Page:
"I got a little excited there after I got a couple on the board, trying to do too much," Mauer said. "The first couple of swings were nice and easy."
At the time, those five home runs positioned Mauer in fourth place, with Cardinals slugger Albert Pujols still waiting to hit. Pujols, the overwhelming favorite, seemed a lock to exceed that total but ended up needing back-to-back homers with nine outs just to tie Mauer and the Rays' Carlos Pena.
The three-way tie to earn the final berth in the semifinals brought on a swing-off in which each of the three hitters got five additional swings. After Pena went deep with one his five cuts, Mauer was unable to hit any of his five drives out of the ballpark, despite sending one off the 400-foot wall in straightway center.
"The ball I hit to center I thought was out," said Mauer, who donned bright yellow cleats for the night as a way support Nike's LIVESTRONG campaign. "It hit the wall, and after that one, I didn't think I was going to hit anymore. I was pretty much out of gas by then."
Mauer's Derby run officially ended there, and it would be Pujols who promptly advanced to the second round when two of his first three swings produced home runs. Milwaukee's Prince Fielder would be crowned the eventual champ, as he knocked out 17 homers in the first two rounds and six in the finals.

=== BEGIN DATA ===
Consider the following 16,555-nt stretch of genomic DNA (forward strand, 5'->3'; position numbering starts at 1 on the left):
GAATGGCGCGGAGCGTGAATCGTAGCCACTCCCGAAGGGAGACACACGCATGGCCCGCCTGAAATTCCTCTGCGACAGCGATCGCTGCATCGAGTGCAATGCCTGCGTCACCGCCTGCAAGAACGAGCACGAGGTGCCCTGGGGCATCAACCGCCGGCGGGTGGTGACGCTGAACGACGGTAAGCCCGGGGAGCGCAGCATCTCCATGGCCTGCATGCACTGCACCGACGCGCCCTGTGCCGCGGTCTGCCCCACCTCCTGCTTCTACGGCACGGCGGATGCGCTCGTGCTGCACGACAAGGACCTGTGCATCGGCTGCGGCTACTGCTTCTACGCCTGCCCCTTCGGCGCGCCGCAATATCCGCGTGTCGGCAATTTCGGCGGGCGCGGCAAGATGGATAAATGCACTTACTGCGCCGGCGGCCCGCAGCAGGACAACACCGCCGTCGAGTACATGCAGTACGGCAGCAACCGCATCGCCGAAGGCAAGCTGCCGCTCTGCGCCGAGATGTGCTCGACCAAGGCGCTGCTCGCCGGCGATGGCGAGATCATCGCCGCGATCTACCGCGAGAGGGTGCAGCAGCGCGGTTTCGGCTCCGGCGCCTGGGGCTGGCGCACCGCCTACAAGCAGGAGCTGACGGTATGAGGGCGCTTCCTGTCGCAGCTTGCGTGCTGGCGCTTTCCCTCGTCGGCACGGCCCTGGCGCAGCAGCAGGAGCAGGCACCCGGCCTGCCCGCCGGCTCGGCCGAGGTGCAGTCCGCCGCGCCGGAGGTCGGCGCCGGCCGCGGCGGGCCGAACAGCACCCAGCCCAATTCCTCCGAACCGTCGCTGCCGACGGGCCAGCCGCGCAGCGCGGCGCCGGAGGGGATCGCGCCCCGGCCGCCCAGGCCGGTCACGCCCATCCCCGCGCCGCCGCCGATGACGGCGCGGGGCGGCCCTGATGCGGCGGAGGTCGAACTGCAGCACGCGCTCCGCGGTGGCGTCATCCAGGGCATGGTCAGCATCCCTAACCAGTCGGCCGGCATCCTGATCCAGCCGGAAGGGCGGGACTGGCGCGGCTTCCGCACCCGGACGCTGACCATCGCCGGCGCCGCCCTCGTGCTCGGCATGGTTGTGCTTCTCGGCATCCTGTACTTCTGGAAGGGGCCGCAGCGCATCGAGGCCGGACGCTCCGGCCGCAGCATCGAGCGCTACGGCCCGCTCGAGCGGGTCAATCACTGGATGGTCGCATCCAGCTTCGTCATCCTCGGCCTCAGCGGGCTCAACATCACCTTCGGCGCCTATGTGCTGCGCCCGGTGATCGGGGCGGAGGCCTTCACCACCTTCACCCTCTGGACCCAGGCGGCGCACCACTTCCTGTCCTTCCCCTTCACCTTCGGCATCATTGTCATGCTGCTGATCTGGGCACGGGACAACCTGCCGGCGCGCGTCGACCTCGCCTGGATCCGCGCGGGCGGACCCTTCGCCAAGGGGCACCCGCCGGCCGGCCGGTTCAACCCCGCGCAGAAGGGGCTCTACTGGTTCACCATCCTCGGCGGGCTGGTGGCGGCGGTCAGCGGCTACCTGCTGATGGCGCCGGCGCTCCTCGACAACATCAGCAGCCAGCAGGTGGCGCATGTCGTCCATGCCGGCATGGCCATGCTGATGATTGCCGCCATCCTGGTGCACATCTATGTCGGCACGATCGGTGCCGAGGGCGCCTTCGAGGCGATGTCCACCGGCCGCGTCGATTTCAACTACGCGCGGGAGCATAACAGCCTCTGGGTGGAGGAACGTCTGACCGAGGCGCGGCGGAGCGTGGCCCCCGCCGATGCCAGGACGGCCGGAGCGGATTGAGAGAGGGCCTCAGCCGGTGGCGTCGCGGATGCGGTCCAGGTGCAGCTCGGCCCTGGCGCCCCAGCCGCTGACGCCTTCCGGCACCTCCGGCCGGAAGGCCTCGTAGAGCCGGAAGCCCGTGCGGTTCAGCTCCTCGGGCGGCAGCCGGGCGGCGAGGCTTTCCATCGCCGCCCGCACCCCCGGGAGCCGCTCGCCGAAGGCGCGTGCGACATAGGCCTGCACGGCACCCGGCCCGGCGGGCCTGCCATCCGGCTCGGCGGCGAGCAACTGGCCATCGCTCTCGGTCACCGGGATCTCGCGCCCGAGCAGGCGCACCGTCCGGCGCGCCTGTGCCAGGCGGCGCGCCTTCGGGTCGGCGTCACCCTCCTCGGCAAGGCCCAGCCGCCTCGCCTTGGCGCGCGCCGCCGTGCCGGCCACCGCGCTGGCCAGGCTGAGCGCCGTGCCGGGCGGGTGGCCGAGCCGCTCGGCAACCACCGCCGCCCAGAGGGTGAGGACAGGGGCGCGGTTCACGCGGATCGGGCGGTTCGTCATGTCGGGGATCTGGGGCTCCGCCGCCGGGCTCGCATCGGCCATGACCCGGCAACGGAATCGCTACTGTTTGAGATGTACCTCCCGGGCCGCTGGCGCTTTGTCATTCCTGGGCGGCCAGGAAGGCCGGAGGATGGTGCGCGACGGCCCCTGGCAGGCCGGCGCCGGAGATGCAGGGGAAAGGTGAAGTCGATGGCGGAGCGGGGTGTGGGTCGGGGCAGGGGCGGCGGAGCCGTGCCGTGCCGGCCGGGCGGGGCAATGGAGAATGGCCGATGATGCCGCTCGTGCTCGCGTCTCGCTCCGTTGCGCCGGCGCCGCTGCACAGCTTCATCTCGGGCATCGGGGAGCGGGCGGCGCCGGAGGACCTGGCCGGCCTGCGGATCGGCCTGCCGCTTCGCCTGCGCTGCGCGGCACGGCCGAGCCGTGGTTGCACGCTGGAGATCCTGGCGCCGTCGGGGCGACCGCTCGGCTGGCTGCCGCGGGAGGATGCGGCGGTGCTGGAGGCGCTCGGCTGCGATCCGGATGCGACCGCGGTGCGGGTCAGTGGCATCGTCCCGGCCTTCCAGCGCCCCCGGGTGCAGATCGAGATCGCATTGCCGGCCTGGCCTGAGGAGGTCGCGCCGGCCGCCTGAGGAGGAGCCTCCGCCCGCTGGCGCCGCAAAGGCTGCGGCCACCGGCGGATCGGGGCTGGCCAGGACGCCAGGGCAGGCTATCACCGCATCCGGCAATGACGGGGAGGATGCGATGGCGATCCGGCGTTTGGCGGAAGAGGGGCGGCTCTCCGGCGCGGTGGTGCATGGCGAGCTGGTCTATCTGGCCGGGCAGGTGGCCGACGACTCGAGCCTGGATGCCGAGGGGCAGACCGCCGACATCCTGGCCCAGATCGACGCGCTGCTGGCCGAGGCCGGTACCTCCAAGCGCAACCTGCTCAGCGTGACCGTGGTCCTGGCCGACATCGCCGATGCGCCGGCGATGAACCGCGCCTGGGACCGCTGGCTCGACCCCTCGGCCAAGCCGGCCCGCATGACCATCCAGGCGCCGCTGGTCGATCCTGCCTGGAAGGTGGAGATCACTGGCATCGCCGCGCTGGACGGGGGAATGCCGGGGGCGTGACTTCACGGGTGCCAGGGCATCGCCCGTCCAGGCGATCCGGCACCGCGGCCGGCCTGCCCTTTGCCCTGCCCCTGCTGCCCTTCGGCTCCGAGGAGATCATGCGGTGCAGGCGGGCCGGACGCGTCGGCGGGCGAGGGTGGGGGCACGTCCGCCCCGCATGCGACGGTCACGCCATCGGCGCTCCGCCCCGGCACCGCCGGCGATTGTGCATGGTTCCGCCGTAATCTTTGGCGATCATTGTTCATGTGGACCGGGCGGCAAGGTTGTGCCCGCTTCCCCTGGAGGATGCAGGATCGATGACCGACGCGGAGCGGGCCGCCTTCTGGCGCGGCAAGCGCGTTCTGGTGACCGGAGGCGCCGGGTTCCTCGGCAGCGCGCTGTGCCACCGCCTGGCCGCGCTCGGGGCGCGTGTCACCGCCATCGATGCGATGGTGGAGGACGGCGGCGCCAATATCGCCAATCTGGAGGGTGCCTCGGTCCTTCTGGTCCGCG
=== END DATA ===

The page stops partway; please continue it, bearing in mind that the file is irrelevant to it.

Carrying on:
Mauer's longest homer traveled 458 feet to right field. In fact, all but one of his homers traveled to about the same spot near the Cardinals' bullpen, just as Mauer and his high school baseball coach and pitcher for the evening, Jim O'Neill, had planned.
"He wanted to be patient, and he wanted to hit the ball to right-center," O'Neill said afterward. "I was just trying to get the ball over the plate. I didn't want to focus on too much, so I just tried to stay around home plate."
As much of a thrill as Monday's event was for Mauer, it was that much an honor for O'Neill to be a part of the All-Star festivities. Before agreeing to participate in the Derby, Mauer had to make sure that O'Neill -- his former coach from Cretin-Derham Hall in St. Paul, Minn. -- would join him. O'Neill agreed late Thursday night, and Mauer officially accepted the invite on Friday.
"It brings me down to being a kid a little bit again," said O'Neill, who had prepared for the event by throwing to Mauer back at the Metrodome on Saturday. "I'll go back on Wednesday and teach teenagers again. But to put on a Major League uniform for a day and to take part in an All-Star event, it's pretty special."
"He's still the same person," O'Neill added, "but he's on a little different playing field right now."
This was Mauer's second Home Run Derby, the first coming at the Lions' All-Star Game when he was a high-schooler in Minnesota. However, Mauer said after the event that he hopes it won't be his last. Asked if he would consider participating again, Mauer didn't hesitate.
"I would like to try and get back there and see if we can win it again," Mauer answered.
Well, under one condition: "I just have to come back in better shape."